Canadian hymedesmia sponge
This red sponge forms small patches on bedrock. Individuals can be up to 10 centimetres in diameter and a few millimetres thick. It has prominent circular pore sieves over its surface. Pore sieves are collections of ostia, or small pores that water is drawn in through. Sponges are simple animals that feed on small particles in the seawater. 80% of their diet is bacteria-sized particles (less than 0.5 micrometres in diameter). They suck seawater into a network of canals in their body using a current generated by cells called choanocytes. The choanocytes also capture the food particles. Sponges have a skeleton made of silica spicules and scientists use the shape of these to identify them. Brian Ginn, a former student at University of New Brunswick, discovered this new-to-science species while doing his Masters research project in 1998. It was first found in Little Letete Passage, close to Deer Island.
SCUBA divers study wolffish at Deer Island Point
Click and drag to move the camera around.
Video description: Through the green waters, the divers spot a wolffish peeking out of its den between boulders. We hear the divers’ inhalations and the soft tinkle of bubbles as they exhale. Further along in another den, they spot a second wolffish. A dense turf of northern lamp shells, sponges, sea vases, and northern red anemones covers every inch of the bedrock above the den. The divers watch as the wolffish ventures from the den and seizes a horse mussel in its powerful jaws. It crunches and crushes the mussel shell with its teeth. The divers are surprised as a second wolffish emerges from the back of the den to join it in feeding.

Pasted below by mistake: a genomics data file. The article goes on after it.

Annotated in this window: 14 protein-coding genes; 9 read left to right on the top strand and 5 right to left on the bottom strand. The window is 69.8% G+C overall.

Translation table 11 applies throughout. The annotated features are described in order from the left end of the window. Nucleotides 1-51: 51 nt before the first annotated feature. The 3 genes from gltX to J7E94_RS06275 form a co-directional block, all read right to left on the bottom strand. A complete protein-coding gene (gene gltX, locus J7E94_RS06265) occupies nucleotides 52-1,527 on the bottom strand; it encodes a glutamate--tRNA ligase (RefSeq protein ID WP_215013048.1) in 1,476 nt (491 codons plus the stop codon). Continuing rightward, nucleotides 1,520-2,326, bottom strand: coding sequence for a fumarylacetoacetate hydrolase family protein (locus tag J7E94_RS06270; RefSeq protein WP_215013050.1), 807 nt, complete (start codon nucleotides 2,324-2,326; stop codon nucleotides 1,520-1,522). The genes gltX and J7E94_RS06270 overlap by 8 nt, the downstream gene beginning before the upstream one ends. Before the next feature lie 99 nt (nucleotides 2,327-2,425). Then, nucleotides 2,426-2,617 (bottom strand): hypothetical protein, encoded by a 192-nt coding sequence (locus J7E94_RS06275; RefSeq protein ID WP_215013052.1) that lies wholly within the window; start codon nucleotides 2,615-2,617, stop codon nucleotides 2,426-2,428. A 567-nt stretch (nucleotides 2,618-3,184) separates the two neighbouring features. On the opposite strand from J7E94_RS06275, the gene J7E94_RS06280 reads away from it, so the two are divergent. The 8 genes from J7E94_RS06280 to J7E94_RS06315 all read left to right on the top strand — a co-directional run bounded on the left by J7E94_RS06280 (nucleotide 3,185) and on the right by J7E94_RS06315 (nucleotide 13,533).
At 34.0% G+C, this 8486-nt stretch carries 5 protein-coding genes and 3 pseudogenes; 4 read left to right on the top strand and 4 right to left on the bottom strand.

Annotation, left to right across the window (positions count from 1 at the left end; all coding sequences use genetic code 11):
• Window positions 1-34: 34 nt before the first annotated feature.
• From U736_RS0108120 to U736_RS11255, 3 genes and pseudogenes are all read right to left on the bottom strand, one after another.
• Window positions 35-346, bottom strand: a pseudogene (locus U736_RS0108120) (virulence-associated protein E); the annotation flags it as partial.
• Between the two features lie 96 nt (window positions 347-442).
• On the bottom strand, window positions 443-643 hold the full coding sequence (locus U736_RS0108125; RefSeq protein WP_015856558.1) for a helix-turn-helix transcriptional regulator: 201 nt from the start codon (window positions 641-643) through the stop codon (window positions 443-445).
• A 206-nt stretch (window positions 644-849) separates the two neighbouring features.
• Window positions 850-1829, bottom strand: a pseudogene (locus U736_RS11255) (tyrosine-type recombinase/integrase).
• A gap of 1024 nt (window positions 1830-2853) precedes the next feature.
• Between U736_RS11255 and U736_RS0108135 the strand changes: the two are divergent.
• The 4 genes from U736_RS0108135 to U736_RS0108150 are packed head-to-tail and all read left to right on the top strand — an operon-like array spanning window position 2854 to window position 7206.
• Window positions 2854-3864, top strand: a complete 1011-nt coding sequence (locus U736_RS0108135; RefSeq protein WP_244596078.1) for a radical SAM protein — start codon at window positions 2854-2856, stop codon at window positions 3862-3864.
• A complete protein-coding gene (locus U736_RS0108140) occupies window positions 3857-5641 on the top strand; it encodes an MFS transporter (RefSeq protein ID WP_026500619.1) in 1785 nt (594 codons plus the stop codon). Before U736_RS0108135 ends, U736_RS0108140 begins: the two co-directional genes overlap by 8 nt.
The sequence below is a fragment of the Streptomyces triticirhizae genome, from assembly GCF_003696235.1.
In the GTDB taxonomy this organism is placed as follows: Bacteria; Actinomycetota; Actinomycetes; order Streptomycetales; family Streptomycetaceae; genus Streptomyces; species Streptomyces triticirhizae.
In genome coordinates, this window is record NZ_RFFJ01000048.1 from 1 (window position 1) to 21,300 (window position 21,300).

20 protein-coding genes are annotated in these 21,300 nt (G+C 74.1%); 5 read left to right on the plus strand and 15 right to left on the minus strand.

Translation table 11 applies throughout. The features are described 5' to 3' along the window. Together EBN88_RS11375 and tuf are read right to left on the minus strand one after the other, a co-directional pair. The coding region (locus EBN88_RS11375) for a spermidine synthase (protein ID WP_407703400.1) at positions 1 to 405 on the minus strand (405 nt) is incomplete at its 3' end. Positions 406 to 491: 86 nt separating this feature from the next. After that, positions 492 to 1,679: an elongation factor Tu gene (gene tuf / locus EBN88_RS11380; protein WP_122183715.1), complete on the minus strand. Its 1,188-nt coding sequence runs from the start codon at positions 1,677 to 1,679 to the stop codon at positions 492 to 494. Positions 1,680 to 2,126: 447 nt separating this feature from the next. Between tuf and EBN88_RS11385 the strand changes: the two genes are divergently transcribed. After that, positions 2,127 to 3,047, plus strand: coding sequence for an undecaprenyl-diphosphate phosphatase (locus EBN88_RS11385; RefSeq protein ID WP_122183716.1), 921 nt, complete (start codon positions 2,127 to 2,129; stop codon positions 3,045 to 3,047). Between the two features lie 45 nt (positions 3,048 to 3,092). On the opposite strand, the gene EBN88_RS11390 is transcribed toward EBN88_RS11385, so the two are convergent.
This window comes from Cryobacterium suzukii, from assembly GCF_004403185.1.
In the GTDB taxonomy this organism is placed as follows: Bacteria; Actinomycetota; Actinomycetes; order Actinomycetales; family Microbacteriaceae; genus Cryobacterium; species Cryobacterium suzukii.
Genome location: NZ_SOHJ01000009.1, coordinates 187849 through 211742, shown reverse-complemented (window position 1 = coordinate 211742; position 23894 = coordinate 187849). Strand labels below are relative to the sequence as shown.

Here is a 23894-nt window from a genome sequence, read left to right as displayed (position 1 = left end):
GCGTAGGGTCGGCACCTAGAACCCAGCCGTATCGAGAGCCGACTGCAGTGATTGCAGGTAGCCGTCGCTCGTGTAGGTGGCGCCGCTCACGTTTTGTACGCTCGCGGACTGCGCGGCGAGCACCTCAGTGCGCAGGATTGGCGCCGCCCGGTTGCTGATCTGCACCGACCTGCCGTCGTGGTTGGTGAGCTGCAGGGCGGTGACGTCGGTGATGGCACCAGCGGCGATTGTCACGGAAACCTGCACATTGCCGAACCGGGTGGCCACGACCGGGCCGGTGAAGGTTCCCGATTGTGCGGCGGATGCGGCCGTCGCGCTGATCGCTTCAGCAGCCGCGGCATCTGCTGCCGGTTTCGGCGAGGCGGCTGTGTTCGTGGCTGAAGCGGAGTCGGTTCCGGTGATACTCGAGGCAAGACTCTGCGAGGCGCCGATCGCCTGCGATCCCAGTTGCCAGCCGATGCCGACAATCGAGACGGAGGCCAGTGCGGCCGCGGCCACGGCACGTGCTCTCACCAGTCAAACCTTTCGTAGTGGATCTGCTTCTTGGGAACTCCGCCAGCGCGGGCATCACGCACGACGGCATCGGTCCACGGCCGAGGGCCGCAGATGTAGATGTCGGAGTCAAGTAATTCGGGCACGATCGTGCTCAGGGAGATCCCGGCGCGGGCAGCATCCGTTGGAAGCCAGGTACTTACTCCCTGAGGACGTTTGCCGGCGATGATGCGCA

To identify sponges we have to look down the microscope. Many sponges have skeletons made out of silica (glass). We call the individual elements within the skeleton spicules. The shapes and sizes of the spicules help us determine the species. We dissolve the spicules out of the sponge tissue using acid or household bleach, and then we can mount them on microscope slides. This specimen is the Canadian Hymedesmia sponge, Hymedesmia canadensis. It has spiny acanthostyles, smooth styles, and tiny, semi-circular chelae. Can you spot them on this microscope slide? We took these images using a scanning electron microscope (SEM), but you can also look at sponge spicules using a standard compound microscope.